From the Daily News:
It's a bungled effort to boost standards.
Teachers across the city are reporting problems with the new reading and writing textbooks recommended by the Department of Education. Not only were books delivered more than a month into the school year in some cases, but the lessons from testing and publishing giant Pearson are poorly planned, too long and full of mistakes.
“They are loaded with errors,” said Rebecca Murphy, a third-grade special education teacher at Public School 91 in Queens.
The mistakes include a third-grade workbook page on the text “The Case of the Gasping Garbage” that asks students questions about another reading entirely, a page in a kindergarten workbook printed upside down, and teachers’ manuals that simply don’t match the student texts.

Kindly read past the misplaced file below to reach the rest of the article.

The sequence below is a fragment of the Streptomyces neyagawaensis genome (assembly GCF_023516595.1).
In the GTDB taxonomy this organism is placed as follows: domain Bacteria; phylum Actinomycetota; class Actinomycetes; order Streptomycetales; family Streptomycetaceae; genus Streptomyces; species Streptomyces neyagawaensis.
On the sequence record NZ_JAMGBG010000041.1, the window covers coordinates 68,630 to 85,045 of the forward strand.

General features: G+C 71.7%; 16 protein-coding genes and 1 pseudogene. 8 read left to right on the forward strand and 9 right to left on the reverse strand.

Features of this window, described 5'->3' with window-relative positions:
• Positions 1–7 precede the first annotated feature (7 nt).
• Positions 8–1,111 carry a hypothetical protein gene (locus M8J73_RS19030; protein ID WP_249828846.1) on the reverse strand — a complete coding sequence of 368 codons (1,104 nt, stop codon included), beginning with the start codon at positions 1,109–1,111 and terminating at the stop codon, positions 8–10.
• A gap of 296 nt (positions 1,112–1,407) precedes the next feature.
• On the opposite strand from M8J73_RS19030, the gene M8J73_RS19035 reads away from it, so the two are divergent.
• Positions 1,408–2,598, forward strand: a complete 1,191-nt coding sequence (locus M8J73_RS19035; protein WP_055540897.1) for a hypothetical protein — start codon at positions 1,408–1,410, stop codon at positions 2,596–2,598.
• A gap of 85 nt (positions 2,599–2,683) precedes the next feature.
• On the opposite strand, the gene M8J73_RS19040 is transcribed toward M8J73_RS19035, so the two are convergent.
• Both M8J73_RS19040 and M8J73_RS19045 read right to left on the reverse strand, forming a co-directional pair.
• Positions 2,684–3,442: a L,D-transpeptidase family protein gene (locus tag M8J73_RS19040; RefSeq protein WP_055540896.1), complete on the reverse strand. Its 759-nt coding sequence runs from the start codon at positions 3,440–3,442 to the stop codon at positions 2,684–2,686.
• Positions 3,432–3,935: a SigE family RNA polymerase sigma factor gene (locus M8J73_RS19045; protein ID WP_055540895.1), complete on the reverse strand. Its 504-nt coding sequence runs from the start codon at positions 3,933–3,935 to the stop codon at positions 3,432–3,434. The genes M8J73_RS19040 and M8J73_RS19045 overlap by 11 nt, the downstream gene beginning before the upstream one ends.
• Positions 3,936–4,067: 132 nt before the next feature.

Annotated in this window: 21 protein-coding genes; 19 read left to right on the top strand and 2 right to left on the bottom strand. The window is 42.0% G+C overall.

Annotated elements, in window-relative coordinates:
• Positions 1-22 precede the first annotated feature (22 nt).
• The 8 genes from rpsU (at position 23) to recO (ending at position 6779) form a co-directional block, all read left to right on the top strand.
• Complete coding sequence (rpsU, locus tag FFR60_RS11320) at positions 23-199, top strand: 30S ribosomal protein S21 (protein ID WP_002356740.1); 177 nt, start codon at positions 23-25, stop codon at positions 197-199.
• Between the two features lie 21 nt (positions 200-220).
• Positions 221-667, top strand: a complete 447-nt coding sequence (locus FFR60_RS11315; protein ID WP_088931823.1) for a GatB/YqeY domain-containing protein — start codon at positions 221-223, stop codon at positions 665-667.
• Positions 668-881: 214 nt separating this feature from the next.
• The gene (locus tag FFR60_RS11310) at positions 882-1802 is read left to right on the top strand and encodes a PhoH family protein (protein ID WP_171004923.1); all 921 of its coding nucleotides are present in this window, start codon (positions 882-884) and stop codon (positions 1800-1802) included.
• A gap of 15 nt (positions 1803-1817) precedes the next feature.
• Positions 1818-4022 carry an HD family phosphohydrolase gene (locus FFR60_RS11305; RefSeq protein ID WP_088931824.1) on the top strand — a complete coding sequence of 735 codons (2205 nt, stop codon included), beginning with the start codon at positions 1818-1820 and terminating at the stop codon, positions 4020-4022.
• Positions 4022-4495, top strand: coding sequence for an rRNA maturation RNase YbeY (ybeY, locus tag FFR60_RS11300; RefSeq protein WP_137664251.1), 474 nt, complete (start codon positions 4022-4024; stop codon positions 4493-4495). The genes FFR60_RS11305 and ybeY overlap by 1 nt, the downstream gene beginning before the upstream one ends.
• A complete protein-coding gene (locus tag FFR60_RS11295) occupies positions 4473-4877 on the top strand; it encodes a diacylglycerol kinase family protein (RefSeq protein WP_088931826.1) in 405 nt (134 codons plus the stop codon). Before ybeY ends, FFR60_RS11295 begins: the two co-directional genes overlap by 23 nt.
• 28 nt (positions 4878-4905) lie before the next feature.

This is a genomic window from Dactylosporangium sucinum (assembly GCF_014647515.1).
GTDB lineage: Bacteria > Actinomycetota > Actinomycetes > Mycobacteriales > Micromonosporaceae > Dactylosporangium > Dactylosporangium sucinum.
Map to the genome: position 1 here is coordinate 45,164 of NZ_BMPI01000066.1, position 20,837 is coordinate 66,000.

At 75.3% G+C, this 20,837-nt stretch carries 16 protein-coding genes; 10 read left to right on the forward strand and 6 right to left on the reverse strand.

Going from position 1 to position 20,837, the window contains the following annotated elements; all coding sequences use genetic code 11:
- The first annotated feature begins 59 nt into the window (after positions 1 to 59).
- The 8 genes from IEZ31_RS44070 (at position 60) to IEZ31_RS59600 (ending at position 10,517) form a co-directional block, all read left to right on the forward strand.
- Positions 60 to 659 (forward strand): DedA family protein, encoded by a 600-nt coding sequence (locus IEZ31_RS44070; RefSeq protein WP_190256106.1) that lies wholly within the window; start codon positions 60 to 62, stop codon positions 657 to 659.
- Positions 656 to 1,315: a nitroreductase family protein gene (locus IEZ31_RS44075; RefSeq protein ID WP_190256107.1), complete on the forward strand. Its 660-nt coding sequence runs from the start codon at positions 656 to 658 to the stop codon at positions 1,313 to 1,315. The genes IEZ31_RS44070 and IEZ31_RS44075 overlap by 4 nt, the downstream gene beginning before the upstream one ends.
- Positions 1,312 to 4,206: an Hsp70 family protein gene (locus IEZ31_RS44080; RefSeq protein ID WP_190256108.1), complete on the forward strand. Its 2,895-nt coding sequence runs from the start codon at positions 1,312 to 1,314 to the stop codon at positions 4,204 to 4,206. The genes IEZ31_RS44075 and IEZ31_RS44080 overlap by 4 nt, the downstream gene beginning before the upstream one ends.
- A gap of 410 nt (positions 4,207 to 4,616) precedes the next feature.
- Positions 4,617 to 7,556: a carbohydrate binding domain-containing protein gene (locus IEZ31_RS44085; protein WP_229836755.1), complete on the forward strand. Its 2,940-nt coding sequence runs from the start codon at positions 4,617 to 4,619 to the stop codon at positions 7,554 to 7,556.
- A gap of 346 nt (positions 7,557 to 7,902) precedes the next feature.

As part of the new Common Core curriculum, the city recommended elementary-school principals purchase either the Pearson’s ReadyGEN textbooks or one other alternative .
Officials said teachers might be having trouble because the materials are new. “Individual teachers have wide discretion over which parts to use, and while some teachers may be struggling during this transition, that doesn’t justify attacks on the instructional value of the curriculum,” said schools spokesman Devon Puglia.
Teachers’ union head Michael Mulgrew responded: “The Department of Ed, as usual, is taking no responsibility for their complete screw-up.”
The materials are part of the same Pearson curriculum that, as the Daily News reported last month asks kindergarten kids to draw pictures of vocabulary words like “responsibility” and “distance.”
Pearson faulted the distributor for delivery delays this fall. “This was always intended to be a rolling implementation,” said spokeswoman Susan Aspey.